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Knight is largely considered the architect of ISO’s recent interest in risk, having worked on Australian risk standards and then pushing aggressively to have them adopted by ISO as international standards. He is also thought to be “patient zero” for the imposition of risk in all ISO management system standards, having convinced the ISO Technical Management Board to include risk in its “Annex SL” mandatory rule set. The latest edition of ISO 9001 included “risk based thinking” as a means of meeting this mandate, over the objection of users and entire industries.
The “Annex SL” dictate is controversial because it elevates risk management above other disciplines and practices, and is not easily meshed into every type of ISO management system standard. The injection of risk into ISO 9001 was a leading factor into the splitting of world’s automotive and aerospace industries from ISO standards; both industries are now pursuing “decoupling” plans that will see them publishing their own management system standards, and abandoning ISO entirely. Knight has remained unaware of the controversy surrounding his role in influencing the TMB and the resulting international fallout.
Knight was heavily criticized for allowing the TC 262 to fall into disarray, to the point that individual members were threatening to sue each other for defamation during official proceedings last year. The group nearly split in two when a defection, led by Switzerland’s Bruno Bruehwiler, during the development of the next edition of TC 262’s flagship product, ISO 31000 on risk management. Knight remained absent during the battle, and refused all calls to bring the group to order, even as he continued speaking tours touting his credential as TC Chair.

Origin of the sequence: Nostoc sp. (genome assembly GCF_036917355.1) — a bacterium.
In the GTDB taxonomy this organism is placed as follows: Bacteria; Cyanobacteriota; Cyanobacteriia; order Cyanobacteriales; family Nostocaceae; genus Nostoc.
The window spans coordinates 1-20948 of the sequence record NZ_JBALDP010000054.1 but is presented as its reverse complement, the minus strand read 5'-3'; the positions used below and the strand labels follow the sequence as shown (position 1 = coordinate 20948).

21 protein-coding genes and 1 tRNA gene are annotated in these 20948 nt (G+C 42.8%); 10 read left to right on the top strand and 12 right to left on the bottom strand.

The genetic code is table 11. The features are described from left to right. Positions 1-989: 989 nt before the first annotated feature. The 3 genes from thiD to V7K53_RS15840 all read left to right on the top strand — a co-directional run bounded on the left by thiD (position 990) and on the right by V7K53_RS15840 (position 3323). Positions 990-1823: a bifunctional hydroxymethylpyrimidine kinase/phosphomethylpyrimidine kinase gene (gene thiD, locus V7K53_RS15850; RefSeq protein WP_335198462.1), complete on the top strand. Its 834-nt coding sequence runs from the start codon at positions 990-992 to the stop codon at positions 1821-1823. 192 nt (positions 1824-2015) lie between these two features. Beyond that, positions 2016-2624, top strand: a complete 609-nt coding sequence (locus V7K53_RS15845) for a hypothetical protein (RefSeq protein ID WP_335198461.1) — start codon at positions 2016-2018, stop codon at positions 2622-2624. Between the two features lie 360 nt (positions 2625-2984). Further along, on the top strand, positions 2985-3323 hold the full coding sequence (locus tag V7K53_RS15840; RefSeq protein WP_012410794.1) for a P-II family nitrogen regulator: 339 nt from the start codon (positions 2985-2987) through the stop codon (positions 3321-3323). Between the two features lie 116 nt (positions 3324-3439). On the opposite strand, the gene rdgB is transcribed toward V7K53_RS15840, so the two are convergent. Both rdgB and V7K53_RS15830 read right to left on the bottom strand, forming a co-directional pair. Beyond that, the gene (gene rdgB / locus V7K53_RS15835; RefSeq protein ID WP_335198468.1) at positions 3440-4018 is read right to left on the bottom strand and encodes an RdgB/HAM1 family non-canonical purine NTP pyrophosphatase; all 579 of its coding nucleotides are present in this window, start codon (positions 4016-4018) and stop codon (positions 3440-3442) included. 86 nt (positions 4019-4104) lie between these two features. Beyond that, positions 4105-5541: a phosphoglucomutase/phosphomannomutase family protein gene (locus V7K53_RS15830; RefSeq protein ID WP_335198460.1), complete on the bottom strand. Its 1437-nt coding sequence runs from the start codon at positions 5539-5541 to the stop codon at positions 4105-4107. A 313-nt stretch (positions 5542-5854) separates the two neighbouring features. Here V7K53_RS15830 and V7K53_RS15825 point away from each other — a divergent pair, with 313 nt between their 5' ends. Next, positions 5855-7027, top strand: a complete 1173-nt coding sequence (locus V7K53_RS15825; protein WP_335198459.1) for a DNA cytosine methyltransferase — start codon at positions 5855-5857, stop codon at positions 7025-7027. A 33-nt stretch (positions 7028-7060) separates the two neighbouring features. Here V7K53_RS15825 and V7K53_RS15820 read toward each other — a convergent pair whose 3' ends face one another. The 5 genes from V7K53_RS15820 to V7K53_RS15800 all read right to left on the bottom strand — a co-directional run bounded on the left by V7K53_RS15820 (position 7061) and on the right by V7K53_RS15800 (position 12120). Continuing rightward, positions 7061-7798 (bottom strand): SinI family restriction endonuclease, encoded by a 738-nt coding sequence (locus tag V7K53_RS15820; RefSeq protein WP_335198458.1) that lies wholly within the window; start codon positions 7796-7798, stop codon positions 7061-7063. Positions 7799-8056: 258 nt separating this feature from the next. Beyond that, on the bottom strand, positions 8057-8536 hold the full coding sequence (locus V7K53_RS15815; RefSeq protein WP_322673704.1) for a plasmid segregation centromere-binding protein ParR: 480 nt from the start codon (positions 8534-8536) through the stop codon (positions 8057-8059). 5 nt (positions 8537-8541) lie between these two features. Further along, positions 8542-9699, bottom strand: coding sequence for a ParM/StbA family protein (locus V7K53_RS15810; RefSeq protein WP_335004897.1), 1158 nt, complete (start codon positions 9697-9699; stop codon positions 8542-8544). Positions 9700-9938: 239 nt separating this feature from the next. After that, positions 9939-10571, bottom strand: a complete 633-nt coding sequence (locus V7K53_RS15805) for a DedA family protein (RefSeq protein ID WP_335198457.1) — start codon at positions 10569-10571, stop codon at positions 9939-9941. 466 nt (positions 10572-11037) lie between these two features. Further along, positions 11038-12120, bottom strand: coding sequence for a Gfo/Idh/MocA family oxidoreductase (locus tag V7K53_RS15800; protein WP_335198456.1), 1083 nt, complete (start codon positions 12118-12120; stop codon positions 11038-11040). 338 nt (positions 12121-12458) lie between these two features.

Knight was also controversial for his personal alliance with the uanccredited certificate mill G31000 and its founder, Alex Dali. Dali was discovered to have plagiarized his risk management publications, was caught posing as a woman online to attract members to his events, and is wanted under an arrest warrant in Singapore. According to TC 262 witnesses, Dali was ejected from TC 262 for “live-tweeting” meeting activities, against TC rules of decorum. Despite this, Knight refused to disavow Dali and G31000, continuing to speak at their events under his official capacity as ISO TC 262 Chair. Knight told Oxebridge that he did not care about the problems, provided Dali was promoting his TC’s top standard, ISO 31000.
Members within TC 176 largely consider Knight to have been an ineffective leader, more interested in promoting himself as the world’s top risk expert than actually doing the work required of a TC Chair. Knight was caught unaware that BSI was maneuvering to convert ISO 31000 to a standard eligible for certification, even as he was giving speeches indicating that ISO 31000 could never be used for such purposes. BSI later issued an ISO 31000 certificate to Tata Motors, without Knight’s knowledge. Knight once claimed he did not know that a speech he was giving was marketed by the G31000 group as promoting ISO 31000 certifications.
Knight’s replacement is Jason Brown, who is also from Australia, and comes from the ISO Technical Management Board. Brown was single-handedly nominated by Maghar, who then resigned himself. ISO Directives do not allow for Chair positions to be filled via an election of the TC members, but instead by a single appointment by the sitting Secretary, which is then approved by the TMB. Maghar has been replaced by BSI’s Ben Carson.
Brown has previous risk management experience in the security field, and likely has some of the same contacts as Knight. Oxebridge has sent a letter asking Brown about his plans for the TC, and whether he would distance the TC from organizations like G31000; to date he has not responded.
Oxebridge had been pressing Kevin Knight to step down due to the problems that occurred on his watch.